The possessive adjective “whose”, given in the Table for persons, may also be used for things. Like the other relative forms, it is placed at the beginning of the statement, followed by the noun it qualifies, no matter whether this is subject or object.


  • The man whose hand is in his pocket is my brother.
  • I will give these apples to the friend whose books you have.
  • W will take the frit from the tree whose branches the birds are on.
  • My father, whose office is in the town, will get the book for me.


2 When a statement introduced by a relative is not necessary to the identification of that object, it has a comma before it (and after it if the sentence continues


  • Operators

Root Form








but, he, she, it, etc.    KEEPS





but, he, she, it, etc.      LETS





but, he, she, it, etc. SEEMS 




As you will see, the Present and Future forms of these three new operators are quite regular. We are not concerned with the Past forms in this Step.
“Keep” has the sense of having, possibly forever, and not letting others have.


  • We keep all the fruit which we get from our garden.
  • He keeps the food for the birds.
  • She will keep his picture.


    The root sense of “let” is 'put nothing in the way of the action or behavior of some person or thing', which ranges from mere non-interference to the actual giving of permission. This makes it natural for it to be followed by a noun or pronoun and an operator. The word naming the person or thing whose action is permitted comes straight after let (in the form for the object in the case of a pronoun) followed by the root form of the operator naming the action, etc.


  • They let the birds take the fruit.
  • The manager lets us go when the other go.
  • The woman who has the small son will not let him take the pot off the fire.


   “Seem”, like be, is an operator which does not represent an action. In its simplest use, seem is followed by an adjective. (But for more information see Step 19)


  • The birds on that great branch seem small.
  • The train seems slow.
  • The house will seem full when the family comes in from work.



  • Prepositions


Three more prepositions come into this Step.


  • The flowers in the grass about the tree are white.
  • He goes up this side of the wall and down the other side.


    “Up” and “down” are also used adverbially.


  • I put my hand up.


    We have noted the use of “to” after give. This is an instance of the general rule that the person or thing to which an act, etc., is directed (the 'indirect object'), or in relation to which a condition is asserted, is preceded by “to”.


  • He will not do that to you.
  • She is married to the man.
  • These apples seem sweet to me, but they seem acid to John.


  • Adverbs


    • ORDER


    When two or more adverbs or adverbial phrases follow an operator, their order cannot be reduced to exact rules, and the student must depend largely on careful observation. One general principle, however, may be given for his guidance: Always put the adverb, etc., most necessary to the sense of the operator before any other.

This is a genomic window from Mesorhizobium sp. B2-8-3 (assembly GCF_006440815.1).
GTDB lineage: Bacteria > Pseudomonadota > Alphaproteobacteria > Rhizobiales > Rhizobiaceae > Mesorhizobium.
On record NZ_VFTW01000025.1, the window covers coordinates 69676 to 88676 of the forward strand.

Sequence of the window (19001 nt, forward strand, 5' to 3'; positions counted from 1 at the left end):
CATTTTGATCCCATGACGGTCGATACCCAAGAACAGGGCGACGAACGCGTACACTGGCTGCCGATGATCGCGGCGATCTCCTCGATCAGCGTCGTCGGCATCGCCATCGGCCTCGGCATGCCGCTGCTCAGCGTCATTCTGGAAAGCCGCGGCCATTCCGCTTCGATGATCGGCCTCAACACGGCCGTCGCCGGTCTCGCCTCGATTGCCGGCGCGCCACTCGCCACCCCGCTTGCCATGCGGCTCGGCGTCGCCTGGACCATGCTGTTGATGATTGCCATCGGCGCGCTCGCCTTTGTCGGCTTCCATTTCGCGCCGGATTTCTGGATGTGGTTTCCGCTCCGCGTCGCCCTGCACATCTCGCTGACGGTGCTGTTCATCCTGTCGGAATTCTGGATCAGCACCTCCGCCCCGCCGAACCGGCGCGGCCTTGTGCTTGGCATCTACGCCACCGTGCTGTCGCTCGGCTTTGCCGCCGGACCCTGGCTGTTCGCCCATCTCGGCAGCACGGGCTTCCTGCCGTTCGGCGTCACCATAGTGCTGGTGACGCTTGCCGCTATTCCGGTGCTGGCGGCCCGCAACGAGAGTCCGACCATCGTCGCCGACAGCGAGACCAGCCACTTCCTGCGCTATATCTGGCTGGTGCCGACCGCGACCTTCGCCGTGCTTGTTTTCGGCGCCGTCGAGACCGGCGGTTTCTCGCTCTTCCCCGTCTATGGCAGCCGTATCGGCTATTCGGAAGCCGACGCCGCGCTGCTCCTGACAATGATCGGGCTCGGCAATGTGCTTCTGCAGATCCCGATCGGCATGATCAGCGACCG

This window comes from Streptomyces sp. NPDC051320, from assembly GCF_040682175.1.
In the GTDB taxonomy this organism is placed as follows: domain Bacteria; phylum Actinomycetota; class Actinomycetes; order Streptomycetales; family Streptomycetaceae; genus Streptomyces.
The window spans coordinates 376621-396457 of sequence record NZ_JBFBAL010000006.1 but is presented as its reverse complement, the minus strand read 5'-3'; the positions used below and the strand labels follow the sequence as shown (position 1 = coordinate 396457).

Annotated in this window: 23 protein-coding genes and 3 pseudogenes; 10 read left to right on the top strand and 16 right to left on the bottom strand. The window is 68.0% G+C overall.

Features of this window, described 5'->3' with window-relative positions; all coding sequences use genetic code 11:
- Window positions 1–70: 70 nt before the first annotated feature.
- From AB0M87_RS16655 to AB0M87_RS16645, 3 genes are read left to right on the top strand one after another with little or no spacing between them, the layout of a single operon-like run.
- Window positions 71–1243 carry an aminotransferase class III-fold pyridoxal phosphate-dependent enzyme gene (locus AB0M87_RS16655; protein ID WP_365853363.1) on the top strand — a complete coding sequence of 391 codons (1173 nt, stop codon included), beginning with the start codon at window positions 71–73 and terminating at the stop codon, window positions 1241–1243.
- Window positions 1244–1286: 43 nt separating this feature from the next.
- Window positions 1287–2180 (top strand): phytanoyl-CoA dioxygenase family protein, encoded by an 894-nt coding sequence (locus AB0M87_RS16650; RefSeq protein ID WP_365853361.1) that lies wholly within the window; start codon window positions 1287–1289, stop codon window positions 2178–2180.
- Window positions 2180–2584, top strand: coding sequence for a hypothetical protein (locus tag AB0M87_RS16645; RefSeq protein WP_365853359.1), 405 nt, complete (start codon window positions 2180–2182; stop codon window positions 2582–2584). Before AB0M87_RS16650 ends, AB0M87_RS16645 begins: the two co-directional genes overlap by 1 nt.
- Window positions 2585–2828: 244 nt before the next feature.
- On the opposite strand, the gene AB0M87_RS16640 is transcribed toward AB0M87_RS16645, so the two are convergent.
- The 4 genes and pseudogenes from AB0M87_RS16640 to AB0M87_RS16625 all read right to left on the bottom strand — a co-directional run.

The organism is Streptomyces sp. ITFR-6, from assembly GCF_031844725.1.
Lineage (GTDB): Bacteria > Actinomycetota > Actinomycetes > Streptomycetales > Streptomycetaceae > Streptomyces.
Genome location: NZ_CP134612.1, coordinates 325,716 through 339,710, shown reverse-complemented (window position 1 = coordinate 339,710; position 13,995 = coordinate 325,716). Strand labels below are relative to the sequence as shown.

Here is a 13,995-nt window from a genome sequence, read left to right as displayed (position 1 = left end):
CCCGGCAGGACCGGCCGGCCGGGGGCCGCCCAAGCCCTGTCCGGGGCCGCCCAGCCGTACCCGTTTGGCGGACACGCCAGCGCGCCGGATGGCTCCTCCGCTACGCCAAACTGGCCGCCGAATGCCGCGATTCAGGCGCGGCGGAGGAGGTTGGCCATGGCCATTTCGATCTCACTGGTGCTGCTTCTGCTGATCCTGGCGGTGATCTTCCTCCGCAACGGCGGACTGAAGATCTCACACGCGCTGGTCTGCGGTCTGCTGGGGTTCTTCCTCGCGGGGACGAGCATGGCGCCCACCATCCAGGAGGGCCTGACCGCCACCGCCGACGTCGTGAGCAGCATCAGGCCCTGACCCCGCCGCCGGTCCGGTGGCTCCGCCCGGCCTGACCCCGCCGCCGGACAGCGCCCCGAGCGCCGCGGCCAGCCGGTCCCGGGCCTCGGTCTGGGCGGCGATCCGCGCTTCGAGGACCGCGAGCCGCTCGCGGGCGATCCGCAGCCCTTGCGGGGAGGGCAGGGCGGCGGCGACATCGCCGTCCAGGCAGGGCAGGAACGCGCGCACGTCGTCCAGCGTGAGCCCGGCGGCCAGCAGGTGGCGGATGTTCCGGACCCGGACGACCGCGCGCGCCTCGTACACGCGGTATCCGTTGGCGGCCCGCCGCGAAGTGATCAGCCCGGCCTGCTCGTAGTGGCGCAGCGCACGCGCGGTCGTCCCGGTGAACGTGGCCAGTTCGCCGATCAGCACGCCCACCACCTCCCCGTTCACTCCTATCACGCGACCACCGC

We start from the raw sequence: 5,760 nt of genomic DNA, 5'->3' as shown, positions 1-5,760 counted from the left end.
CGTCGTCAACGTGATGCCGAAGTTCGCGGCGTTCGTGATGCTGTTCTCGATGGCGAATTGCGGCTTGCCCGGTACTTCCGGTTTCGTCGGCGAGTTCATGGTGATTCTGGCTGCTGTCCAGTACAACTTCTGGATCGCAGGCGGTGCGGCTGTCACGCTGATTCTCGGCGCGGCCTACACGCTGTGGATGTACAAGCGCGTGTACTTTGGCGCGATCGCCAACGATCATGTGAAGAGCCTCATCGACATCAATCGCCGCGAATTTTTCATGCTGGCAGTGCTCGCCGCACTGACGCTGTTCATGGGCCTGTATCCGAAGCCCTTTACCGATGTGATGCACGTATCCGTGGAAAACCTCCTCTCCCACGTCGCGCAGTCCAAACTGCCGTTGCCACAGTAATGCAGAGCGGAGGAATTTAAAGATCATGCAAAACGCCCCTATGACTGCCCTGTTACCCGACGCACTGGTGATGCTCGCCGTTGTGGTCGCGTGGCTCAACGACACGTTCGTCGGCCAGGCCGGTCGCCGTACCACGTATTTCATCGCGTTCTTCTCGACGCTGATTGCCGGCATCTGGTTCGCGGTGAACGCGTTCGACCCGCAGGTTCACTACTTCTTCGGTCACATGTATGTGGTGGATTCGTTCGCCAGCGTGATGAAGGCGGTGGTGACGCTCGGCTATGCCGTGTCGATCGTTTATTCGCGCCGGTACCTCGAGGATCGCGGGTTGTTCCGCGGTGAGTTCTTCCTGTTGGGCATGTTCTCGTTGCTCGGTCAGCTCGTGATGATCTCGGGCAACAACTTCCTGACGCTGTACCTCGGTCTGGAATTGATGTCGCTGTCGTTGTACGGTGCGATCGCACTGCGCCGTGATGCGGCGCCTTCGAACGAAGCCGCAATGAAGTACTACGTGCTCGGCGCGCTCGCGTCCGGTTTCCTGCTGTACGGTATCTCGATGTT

• We will go in from the garden.


The rule already given said that adverbs of time follow adverbs of lace, is a special instance of this general principle.


   “Near” and “far” indicate the position of one thing in relation to another. When it is desired to put in the name of that in relation to which something is near or far, we put a preposition after the adverb and say near to3 or far from.


  • When the bird at the end of the branch come near, but may take some food from my hand.
  • I will put this near to the other trees.
  • My father does not go far at night.
  • The train takes him far from his friend.


3 It will be seen in Step 10, however, that near also has a prepositional use.





    The adverbs of degree “almost” and “quite” go with adjectives, adverbs, and operators. They precede these but follow an auxiliary.


  • The meal is almost ready.
  • It will be quite ready when you come.
  • The train is almost full.
  • The train is not quite full.
  • The boy almost gets the bird.
  • The bird will go before she quite gets it.
  • He will almost do the work.
  • I may not quite do the work.


  • Conjunctions


    “If”, introduces a dependent statement qualifying the main statement by a condition. The dependent statement may come before or after the main statement. This may be taken as applying to adverbial dependent statements generally except where it is made clear that no alternative position is possible.


  • The birds take the fruit if it is sweet.
  • If it is bitter or acid, they do not take it.


When the condition refers to the future, the dependent statement is still put in the Present Tense, even though the main statement is in the Future Tense.


  • If you go into the garden, I will go with you.







  •  (a) Describe what you see in the first picture in two different ways, first using let and then keep.

         (b) Describe what the tree in the second picture seems to the man and what it is.





  •  Fill in the blanks with an adjective of amount.


(a)   _____ father is a man
(b)   _____ trees have branches.
(c)   _____ mothers are men.
(d)   _____ gardens have trees.
(e)   _____ the fruit is on the grass.
(f)   _____ grass is white.
(g)   _____ fruit is bitter.


  • Fill in the blanks with a relative form.


(a)   The apples _____ are on the tree are sweet.
(b)   I will go to the man _____ son is on the branch.
(c)   That is the friend _____ I will give the apples to.
(d)   He comes from the house _____ garden these threes are in.
(e)   The apples _____ we will give to you, are in the bag.






  •  Describe the condition of these pots, using an adverb of degree in connection with each.



  • Write two if-statements concerning the alternative directions that the woman may take and what she will come to in each case.